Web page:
Scott Drotar 20It was proposed to me by several people that I had every right to take my pain medication, not go to school every day, and wait until things get better to return to my daily life. They were essentially giving me a green light to make excuses to not fight as hard as I can. I decided to take a day or two to decide on my course of action. Two things occurred to me during this time, 1) that my pain may never go away completely (it hasn’t), so if I cannot fight through it now, I never will and 2) that if it takes a while to figure out how to alleviate my discomfort, then I may become so accustomed to the excuses that they take up permanent residence in my mind. If the excuses became solid fixtures in my thinking, then I would not have the belief in myself to fight. Somehow I was able to see this slippery slope that I was quickly approaching. I made a choice, then and there, that until my body literally gives out and prevents me from living my life as I typically would, that I will give everything I have to go about my life the way I want to live it. No excuses. Not a single excuse is good enough that it should ever make me stop fighting.

I had been given every opportunity to make excuses to deal with this problem I was facing. I knew that if I decided to make excuses not to fight at that time, that I may never get a better chance. I made a pledge to myself in that moment that I was not going to go through life making excuses. I was going to push myself to live up to the same standards as everyone else and then some, because if I don’t fully think I can do something, then how can I expect anyone else to. I knew that this road would be difficult and it has been. I knew that I would fail sometimes, but I would fail on my terms, knowing I gave everything I have to succeed. I knew that I had the fight, the will, and the spirit, to overcome any obstacle this vicious disease could throw at me. As long as my belief in how strong I am doesn’t falter, and I don’t make excuses to give up, I truly know that there is nothing I cannot accomplish.

I know that not everyone has the time or ability to completely purge all excuses from their lives, but I do hope that you will try to minimize them. I urge all of you reading this to take the time to think about the things you make reasons not to do in your life. Take the time to actually write them down and have someone else read them back to you as if they were saying them. If you hear a justification and react thinking “Pssh, what a lame excuse,” then this one probably isn’t helping you, and you should question it. If you react thinking that it sounds like a legitimate reason, then it may be ok. You will be amazed at how many of your reasons sound like bad excuses even to you. Take the time to challenge every bad excuse with a better retort. Have a dialogue in your head or with a friend until you successfully refute the excuse. If you do this enough, your mind will naturally start to use it as a defense against this excuse the next time it pops up.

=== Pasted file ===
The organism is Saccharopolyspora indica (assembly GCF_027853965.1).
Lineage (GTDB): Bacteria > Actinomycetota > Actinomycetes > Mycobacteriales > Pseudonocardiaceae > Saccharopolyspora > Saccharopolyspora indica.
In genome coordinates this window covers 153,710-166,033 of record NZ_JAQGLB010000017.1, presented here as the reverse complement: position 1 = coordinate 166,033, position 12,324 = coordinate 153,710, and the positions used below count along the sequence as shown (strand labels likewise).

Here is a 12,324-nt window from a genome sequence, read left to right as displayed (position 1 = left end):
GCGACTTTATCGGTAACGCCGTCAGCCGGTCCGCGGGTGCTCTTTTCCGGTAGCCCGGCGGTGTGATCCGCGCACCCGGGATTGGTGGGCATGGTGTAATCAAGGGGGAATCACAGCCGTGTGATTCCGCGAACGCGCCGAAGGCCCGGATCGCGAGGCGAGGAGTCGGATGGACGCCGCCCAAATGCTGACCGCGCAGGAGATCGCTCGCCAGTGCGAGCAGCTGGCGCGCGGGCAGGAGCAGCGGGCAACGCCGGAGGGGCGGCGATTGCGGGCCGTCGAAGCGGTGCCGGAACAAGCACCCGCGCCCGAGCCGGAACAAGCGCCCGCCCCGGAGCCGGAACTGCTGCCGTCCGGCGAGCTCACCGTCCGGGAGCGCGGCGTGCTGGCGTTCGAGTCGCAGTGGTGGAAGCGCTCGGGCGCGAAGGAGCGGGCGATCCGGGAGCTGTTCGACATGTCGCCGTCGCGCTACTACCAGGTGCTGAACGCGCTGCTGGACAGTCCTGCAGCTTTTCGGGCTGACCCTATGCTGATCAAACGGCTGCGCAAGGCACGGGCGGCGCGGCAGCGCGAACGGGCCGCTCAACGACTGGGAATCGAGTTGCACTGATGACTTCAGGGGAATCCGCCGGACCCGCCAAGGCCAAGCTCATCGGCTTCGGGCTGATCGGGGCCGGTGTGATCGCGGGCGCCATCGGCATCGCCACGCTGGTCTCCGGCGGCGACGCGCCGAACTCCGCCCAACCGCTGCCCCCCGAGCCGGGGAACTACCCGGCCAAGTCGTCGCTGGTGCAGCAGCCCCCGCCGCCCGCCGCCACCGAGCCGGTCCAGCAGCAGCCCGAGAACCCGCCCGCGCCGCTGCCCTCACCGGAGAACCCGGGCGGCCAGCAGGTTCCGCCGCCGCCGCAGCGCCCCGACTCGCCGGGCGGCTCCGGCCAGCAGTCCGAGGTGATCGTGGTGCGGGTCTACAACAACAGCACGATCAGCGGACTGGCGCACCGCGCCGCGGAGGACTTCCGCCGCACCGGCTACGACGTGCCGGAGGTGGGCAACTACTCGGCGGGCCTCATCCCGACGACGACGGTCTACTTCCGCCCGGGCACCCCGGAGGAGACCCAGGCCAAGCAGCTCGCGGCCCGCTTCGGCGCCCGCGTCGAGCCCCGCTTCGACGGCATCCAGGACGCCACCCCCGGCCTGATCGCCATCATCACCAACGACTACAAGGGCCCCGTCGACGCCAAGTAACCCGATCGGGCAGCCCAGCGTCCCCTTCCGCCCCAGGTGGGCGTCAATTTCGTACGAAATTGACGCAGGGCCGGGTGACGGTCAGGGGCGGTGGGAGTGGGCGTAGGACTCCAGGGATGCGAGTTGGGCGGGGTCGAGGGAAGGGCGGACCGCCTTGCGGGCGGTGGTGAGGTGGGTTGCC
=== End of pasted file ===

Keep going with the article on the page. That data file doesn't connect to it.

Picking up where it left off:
Scott Drotar 21I am so thankful that at such a young age I was able to see the nasty effects making excuses can have on your life. If I had chosen to make excuses and take the easy road, I definitely wouldn’t be writing for you today, and chances are I would not even be here. I would never have had the strength to live the amazing life I have had, or the will to fight through all of the difficult events I have overcome. The next time you catch yourself thinking “I can’t run any farther,” “I am too tired,” or “I will do it later,” stop and think. Will 10 more steps kill you? Is 30 more minutes a big deal? What if later never comes, and this is your last chance to do this? Take the time to really think about your reasoning, because excuses can quickly have lasting effects on your life. I mean, we all know what excuses are like, don’t we?…